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Bottom Line: We're up to our 19th midterm election update. Here's what history tells us about midterm elections:
Since the beginning of the current two-party system (39 midterm elections) we've averaged the President's party losing 4 Senate seats and 30 seats in the House. If that happens this year Democrats would retake control of both chambers of Congress. Democrats only need to flip two Senate seats to retake control and they need 24 seats in the House. History is on the side of the Democrats reclaiming control going into this cycle.
There are only three times that the incumbent President's party has gained seats (1934 during FDR's first term, 1998 during Bill Clinton's second term and 2002 during George W. Bush's first term) thus only 3 out of 39 midterm elections have resulted in the President's party gaining seats. Here's another way of looking at it... History suggests there's a 92% chance Democrats will gain Congressional seats this year. The question becomes how many. That's where it's helpful to look at the history of generic ballot polls and outcomes. These are the past four cycles:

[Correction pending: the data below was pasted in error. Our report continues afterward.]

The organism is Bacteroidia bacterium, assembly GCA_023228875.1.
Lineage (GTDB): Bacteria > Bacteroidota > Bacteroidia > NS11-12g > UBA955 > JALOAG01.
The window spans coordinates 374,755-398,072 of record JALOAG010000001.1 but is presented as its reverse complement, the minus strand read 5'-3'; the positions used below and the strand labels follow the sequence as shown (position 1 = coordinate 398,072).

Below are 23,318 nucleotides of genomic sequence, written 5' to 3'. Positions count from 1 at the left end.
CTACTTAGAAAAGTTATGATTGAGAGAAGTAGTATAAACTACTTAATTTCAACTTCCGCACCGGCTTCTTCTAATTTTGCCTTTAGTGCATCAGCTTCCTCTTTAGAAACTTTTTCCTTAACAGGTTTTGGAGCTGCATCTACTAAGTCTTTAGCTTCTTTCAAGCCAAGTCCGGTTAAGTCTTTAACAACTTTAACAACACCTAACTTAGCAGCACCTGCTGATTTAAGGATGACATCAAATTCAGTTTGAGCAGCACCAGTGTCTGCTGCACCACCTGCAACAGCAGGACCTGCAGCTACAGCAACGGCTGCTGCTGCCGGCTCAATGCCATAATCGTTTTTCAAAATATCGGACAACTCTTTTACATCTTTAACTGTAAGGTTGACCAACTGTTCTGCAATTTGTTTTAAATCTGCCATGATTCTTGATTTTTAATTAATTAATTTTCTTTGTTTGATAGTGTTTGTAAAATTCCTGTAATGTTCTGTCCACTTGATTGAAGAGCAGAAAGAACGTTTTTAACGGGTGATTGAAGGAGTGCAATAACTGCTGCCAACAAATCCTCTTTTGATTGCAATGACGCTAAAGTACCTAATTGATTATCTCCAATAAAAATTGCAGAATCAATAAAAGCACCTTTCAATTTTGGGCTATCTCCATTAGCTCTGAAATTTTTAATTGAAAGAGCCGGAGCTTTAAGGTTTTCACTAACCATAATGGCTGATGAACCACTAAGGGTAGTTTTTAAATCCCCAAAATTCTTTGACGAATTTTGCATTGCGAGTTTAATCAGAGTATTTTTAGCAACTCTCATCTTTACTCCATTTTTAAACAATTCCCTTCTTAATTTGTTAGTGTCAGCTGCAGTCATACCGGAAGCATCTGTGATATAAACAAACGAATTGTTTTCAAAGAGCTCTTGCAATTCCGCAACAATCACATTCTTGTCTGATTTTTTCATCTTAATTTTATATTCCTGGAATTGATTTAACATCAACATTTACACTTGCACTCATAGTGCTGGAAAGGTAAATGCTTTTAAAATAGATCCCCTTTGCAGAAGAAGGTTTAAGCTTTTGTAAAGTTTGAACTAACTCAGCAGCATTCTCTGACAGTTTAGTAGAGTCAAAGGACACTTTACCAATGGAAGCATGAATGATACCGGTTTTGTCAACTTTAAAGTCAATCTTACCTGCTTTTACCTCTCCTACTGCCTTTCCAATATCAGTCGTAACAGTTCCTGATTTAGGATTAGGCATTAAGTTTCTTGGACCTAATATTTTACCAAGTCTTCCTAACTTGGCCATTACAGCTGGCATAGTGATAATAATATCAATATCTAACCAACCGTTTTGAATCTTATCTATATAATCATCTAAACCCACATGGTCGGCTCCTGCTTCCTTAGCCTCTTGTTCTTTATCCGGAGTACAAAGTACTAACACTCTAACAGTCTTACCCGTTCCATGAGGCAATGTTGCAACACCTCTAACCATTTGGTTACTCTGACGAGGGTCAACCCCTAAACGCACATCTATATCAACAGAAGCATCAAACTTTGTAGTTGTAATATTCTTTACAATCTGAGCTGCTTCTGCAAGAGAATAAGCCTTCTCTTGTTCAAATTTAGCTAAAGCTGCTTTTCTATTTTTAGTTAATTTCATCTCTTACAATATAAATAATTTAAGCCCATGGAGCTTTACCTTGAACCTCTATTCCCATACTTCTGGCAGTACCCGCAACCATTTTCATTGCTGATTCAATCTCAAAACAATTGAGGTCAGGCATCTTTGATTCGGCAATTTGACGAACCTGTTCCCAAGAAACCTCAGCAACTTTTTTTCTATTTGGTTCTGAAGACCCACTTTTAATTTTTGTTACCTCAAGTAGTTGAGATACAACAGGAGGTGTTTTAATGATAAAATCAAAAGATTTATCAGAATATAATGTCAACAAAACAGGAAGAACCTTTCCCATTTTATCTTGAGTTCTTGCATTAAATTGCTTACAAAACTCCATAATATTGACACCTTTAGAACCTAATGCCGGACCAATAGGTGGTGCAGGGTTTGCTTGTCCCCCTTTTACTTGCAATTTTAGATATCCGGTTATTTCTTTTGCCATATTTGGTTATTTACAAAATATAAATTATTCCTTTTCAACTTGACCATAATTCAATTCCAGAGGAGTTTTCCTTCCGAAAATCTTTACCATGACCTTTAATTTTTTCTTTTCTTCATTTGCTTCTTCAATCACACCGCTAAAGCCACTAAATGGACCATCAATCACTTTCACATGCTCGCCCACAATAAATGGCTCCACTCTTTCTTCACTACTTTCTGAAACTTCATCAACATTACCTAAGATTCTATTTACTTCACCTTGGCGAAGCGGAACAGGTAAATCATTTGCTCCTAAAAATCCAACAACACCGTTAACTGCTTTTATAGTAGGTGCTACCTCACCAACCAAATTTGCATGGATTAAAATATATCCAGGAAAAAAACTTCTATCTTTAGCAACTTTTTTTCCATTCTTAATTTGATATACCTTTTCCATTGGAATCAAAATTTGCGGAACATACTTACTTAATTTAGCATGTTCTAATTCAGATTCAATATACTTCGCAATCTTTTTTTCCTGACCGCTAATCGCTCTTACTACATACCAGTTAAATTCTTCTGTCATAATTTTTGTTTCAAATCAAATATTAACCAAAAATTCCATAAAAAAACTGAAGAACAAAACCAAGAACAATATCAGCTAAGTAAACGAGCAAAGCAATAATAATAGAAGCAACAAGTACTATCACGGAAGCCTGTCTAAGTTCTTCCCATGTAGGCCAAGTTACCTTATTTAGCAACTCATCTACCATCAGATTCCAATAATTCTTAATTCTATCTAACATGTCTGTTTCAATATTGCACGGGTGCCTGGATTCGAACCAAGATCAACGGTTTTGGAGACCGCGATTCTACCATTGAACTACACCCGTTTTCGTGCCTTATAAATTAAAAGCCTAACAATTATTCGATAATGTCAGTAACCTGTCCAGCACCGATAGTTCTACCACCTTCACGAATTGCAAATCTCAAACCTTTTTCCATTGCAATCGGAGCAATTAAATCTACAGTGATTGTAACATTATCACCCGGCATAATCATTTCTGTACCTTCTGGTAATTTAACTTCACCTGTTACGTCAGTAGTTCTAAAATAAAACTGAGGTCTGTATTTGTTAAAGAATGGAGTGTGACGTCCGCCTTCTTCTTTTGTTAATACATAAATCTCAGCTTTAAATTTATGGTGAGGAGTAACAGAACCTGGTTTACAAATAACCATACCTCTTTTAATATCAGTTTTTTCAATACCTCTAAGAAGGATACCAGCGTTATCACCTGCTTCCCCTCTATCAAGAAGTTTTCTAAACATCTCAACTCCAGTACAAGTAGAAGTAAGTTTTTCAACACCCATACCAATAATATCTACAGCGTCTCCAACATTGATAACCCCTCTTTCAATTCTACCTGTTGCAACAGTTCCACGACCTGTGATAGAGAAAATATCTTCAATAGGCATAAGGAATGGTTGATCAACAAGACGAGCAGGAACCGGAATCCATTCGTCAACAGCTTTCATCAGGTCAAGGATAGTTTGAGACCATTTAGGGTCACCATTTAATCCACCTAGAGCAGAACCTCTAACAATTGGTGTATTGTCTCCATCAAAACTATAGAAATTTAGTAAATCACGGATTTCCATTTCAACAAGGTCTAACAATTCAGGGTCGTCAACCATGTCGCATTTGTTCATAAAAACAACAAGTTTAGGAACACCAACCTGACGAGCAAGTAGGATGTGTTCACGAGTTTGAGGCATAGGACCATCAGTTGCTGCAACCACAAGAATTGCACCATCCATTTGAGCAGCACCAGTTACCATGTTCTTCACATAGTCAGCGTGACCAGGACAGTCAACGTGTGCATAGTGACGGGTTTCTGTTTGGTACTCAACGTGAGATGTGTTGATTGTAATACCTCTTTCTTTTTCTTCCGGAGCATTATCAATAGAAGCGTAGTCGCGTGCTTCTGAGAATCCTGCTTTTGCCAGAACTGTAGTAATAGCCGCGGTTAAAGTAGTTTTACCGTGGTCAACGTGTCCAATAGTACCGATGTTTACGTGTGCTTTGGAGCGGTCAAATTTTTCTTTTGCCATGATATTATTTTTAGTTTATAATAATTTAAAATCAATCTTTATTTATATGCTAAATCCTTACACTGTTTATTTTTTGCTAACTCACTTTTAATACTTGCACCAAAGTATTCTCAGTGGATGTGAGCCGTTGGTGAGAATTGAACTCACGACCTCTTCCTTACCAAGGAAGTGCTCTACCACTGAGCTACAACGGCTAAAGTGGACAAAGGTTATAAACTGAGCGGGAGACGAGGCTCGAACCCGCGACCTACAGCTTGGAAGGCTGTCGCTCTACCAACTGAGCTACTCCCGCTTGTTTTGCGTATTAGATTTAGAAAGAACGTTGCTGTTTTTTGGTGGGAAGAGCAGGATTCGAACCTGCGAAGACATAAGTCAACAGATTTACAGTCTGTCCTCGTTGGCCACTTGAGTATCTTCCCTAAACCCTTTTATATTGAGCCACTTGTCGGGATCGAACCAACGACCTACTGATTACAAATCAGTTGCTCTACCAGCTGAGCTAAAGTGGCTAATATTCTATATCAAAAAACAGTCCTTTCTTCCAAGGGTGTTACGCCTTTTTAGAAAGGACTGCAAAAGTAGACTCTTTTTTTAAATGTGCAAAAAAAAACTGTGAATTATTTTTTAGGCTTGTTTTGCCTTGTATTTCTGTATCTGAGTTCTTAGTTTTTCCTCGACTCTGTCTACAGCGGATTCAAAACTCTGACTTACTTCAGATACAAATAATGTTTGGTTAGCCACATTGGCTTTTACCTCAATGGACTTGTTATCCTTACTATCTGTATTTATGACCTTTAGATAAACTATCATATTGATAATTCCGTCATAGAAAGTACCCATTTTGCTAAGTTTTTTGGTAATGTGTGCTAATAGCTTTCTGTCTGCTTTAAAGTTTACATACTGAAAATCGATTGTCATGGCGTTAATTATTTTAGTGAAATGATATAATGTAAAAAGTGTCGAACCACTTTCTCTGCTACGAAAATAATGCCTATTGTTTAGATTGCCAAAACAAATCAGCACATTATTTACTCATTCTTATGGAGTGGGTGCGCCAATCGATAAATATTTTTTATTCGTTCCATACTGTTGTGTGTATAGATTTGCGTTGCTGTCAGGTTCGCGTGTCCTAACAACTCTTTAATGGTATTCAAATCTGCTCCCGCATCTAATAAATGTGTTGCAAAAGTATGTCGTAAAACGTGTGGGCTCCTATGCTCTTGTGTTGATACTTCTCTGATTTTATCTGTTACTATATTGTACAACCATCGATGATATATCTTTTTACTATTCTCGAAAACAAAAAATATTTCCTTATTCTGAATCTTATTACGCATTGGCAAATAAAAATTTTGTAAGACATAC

This is a huge swing back in favor of Democrats this week. In fact, by gaining 5 points on the generic ballot over the past week, Democrats just posted the most significant one week move yet in this cycle and hold their largest advantage in right at two months. This lead is a meaningful one for Democrats were they able to hold it by November. At 8%, based on current data from this cycle, Democrats would be positioned to pick up 28+ seats in the US House and two seats in the Senate. A big change from the prospect of Republicans holding both chambers last week. One week doesn't make a trend so will the economic positivity and the historic North Korean accord help Republicans generally? Until next week...
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